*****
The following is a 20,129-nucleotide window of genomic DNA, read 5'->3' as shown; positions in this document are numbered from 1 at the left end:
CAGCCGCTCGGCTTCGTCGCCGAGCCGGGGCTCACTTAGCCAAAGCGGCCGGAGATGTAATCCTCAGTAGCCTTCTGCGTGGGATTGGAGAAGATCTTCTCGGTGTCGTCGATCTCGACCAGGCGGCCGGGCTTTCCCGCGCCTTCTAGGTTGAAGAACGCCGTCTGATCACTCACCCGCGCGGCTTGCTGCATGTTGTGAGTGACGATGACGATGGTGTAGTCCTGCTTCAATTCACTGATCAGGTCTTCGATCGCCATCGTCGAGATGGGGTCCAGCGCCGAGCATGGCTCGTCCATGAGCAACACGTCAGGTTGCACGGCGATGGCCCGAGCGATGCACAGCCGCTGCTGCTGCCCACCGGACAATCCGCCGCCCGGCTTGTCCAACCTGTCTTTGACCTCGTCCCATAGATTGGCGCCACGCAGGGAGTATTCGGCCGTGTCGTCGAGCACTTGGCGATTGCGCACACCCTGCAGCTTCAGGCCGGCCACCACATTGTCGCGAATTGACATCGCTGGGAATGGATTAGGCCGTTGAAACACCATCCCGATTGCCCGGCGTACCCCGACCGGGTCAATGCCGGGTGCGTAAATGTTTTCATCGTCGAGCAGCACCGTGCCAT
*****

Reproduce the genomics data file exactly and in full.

The following is a 20,129-nucleotide window of genomic DNA, read 5'->3' as shown; positions in this document are numbered from 1 at the left end:
CAGCCGCTCGGCTTCGTCGCCGAGCCGGGGCTCACTTAGCCAAAGCGGCCGGAGATGTAATCCTCAGTAGCCTTCTGCGTGGGATTGGAGAAGATCTTCTCGGTGTCGTCGATCTCGACCAGGCGGCCGGGCTTTCCCGCGCCTTCTAGGTTGAAGAACGCCGTCTGATCACTCACCCGCGCGGCTTGCTGCATGTTGTGAGTGACGATGACGATGGTGTAGTCCTGCTTCAATTCACTGATCAGGTCTTCGATCGCCATCGTCGAGATGGGGTCCAGCGCCGAGCATGGCTCGTCCATGAGCAACACGTCAGGTTGCACGGCGATGGCCCGAGCGATGCACAGCCGCTGCTGCTGCCCACCGGACAATCCGCCGCCCGGCTTGTCCAACCTGTCTTTGACCTCGTCCCATAGATTGGCGCCACGCAGGGAGTATTCGGCCGTGTCGTCGAGCACTTGGCGATTGCGCACACCCTGCAGCTTCAGGCCGGCCACCACATTGTCGCGAATTGACATCGCTGGGAATGGATTAGGCCGTTGAAACACCATCCCGATTGCCCGGCGTACCCCGACCGGGTCAATGCCGGGTGCGTAAATGTTTTCATCGTCGAGCAGCACCGTGCCAT